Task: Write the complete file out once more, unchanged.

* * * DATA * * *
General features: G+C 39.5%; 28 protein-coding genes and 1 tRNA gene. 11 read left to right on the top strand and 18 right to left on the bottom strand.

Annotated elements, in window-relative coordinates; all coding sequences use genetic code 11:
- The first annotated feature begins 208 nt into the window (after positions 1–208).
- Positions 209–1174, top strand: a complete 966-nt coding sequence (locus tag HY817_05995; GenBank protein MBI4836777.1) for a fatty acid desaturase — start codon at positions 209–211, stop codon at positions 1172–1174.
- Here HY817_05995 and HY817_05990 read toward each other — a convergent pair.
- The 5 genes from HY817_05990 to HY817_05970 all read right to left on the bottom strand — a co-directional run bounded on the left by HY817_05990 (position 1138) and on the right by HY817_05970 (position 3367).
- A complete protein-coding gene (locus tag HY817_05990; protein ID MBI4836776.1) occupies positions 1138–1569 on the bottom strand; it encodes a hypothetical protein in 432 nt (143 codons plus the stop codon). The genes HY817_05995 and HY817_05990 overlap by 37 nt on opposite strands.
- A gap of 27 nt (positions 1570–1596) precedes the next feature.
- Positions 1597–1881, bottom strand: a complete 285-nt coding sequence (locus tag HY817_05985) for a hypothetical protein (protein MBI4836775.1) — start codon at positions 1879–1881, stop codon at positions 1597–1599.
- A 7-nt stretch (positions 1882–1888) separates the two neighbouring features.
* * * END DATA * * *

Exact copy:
General features: G+C 39.5%; 28 protein-coding genes and 1 tRNA gene. 11 read left to right on the top strand and 18 right to left on the bottom strand.

Annotated elements, in window-relative coordinates; all coding sequences use genetic code 11:
- The first annotated feature begins 208 nt into the window (after positions 1–208).
- Positions 209–1174, top strand: a complete 966-nt coding sequence (locus tag HY817_05995; GenBank protein MBI4836777.1) for a fatty acid desaturase — start codon at positions 209–211, stop codon at positions 1172–1174.
- Here HY817_05995 and HY817_05990 read toward each other — a convergent pair.
- The 5 genes from HY817_05990 to HY817_05970 all read right to left on the bottom strand — a co-directional run bounded on the left by HY817_05990 (position 1138) and on the right by HY817_05970 (position 3367).
- A complete protein-coding gene (locus tag HY817_05990; protein ID MBI4836776.1) occupies positions 1138–1569 on the bottom strand; it encodes a hypothetical protein in 432 nt (143 codons plus the stop codon). The genes HY817_05995 and HY817_05990 overlap by 37 nt on opposite strands.
- A gap of 27 nt (positions 1570–1596) precedes the next feature.
- Positions 1597–1881, bottom strand: a complete 285-nt coding sequence (locus tag HY817_05985) for a hypothetical protein (protein MBI4836775.1) — start codon at positions 1879–1881, stop codon at positions 1597–1599.
- A 7-nt stretch (positions 1882–1888) separates the two neighbouring features.